The Akali Dal manifesto for 1977 Assembly elections stated: “Akali Dal is fully conscious of the tremendous responsibility that rests upon its shoulders in resolving to participate in the elections. The Akali Dal has earned its right to speak for the masses of India. It deliberately chose to oppose the imposition of emergency under inspiration from Sikh history and picked up the gauntlet thrown by Smt. Indira Gandhi in extinguishing democracy in the country. The Morcha launched by Akali Dal on 6th July, 1975 till 22nd January, 1977, was the only silver lining in the dark days of contemporary Indian history. The Akali Dal led about 43,000 followers into the satyagraha and two of them attained martyrdom. It is eternal shame of Congress government that the leader of the Sikh Church, S. Gurcharan Singh Tohra,the leader of the opposition in the Punjab Vidhan Sabha S. Parkash Singh Badal and Akali Dal chief Jathedar Mohan Singh Tur, were among thousands of those brave sons of the soil who were kept behind bars for all this period. Immediately after coming out of jails, we had to accept the challenge of elections. I, therefore, with pride place before the Punjab electorate the Akali Dal election manifesto and appeal to the Punjabis to vote for Akali candidates and thus enable us to serve the country according to our manifesto. …. Balwant Singh, Chairman, Manifesto Committee.”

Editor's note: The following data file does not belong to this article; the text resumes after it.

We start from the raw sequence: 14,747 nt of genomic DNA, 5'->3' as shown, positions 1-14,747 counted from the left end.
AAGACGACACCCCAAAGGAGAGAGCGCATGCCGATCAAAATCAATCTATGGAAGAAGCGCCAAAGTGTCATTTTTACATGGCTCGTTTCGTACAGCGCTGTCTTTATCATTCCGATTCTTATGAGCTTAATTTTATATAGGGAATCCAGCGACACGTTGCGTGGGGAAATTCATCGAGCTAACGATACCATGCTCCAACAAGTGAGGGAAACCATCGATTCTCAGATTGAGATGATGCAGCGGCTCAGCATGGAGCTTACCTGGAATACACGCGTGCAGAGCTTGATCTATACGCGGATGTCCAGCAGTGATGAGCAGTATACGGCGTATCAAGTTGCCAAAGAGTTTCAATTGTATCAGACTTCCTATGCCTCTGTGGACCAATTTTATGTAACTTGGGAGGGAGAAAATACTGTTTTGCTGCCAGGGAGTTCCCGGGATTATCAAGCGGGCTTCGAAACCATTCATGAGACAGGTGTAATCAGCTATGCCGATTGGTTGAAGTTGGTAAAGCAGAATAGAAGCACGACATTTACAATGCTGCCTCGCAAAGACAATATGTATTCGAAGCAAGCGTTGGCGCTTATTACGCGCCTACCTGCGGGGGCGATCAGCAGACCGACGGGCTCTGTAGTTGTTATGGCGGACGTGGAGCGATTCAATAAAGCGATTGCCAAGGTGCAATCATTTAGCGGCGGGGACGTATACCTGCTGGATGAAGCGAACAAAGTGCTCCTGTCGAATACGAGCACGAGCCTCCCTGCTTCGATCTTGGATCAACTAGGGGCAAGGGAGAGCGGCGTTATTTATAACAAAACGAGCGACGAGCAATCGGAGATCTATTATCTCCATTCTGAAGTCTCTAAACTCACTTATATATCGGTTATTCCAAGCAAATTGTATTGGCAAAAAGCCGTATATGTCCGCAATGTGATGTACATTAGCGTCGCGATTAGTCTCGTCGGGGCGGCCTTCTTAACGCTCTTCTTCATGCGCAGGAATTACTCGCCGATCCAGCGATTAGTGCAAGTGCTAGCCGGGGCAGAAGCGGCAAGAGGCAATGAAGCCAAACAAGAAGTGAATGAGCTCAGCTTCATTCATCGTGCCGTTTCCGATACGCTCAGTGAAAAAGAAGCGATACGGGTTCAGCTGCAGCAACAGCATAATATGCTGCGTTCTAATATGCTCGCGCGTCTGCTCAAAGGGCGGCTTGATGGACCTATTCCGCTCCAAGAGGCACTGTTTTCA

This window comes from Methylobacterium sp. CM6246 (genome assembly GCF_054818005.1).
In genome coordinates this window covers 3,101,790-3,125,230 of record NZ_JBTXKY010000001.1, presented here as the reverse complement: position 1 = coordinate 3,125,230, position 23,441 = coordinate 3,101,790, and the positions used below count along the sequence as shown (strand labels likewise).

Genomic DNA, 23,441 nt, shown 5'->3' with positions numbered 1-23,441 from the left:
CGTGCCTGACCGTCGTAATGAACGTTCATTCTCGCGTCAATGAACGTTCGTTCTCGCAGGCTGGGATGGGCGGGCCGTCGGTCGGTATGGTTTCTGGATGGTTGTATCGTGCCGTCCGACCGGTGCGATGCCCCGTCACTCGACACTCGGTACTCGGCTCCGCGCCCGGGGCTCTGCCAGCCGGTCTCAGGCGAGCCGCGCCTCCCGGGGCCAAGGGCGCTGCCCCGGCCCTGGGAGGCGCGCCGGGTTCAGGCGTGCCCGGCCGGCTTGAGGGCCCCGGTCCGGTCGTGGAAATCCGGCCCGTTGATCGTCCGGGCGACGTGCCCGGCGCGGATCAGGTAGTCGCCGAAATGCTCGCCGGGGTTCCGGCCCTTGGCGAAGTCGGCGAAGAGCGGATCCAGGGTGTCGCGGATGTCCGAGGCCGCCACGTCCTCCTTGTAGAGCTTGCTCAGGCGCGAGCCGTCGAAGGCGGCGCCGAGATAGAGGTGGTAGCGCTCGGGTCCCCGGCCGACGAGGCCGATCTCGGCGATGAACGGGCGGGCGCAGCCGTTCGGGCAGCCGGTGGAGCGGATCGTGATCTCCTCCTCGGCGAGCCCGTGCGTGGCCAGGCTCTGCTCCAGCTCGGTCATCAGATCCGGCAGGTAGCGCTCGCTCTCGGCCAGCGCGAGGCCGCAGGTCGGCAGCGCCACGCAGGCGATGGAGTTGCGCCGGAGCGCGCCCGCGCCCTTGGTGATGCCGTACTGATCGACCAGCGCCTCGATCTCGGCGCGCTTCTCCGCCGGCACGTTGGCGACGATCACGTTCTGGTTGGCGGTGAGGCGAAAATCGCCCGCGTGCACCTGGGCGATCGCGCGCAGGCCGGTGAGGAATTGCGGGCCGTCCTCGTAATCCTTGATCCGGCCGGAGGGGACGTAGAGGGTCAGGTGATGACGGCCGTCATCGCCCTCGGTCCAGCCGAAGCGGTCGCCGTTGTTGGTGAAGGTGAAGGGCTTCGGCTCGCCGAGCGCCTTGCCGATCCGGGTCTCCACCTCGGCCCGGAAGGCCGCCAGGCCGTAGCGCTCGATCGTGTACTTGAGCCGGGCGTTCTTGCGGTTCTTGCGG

The Congress won 352 seats in the 1971 elections. On June 12, Allahabad High Court ruled on a petition filed by Bharatiya Lok Dal leader Raj Narain, declaring Indira Gandhi’s victory from Rae Bareli void. As the Opposition pressed for her resignation, she appealed to the Supreme Court. The vacation bench of Justice V R Krishna Iyer gave conditional stay, ruling that she could remain PM, but could not speak or vote in Parliament pending a decision by a larger bench.
On June 25, at a massive rally in Delhi, Jaiprakash Narayan announced a week long satyagraha to press for Indira’s resignation. He also appealed to the armed forces, police and government employees not to obey the “illegal and immoral orders” of the government. That night, Indira Gandhi, reportedly on the advice of then West Bengal Chief Minister S S Ray, decided to act. The Cabinet was not consulted. At 8 amon June 26, she made an unscheduled radio broadcast to tell the nation about the Emergency. The power supply to many newspapers in Delhi had been cut off the previous night. They reported the news on June 27.
Soviet Union described it as a “blow to a right-wing plot”.
India had entered a new era.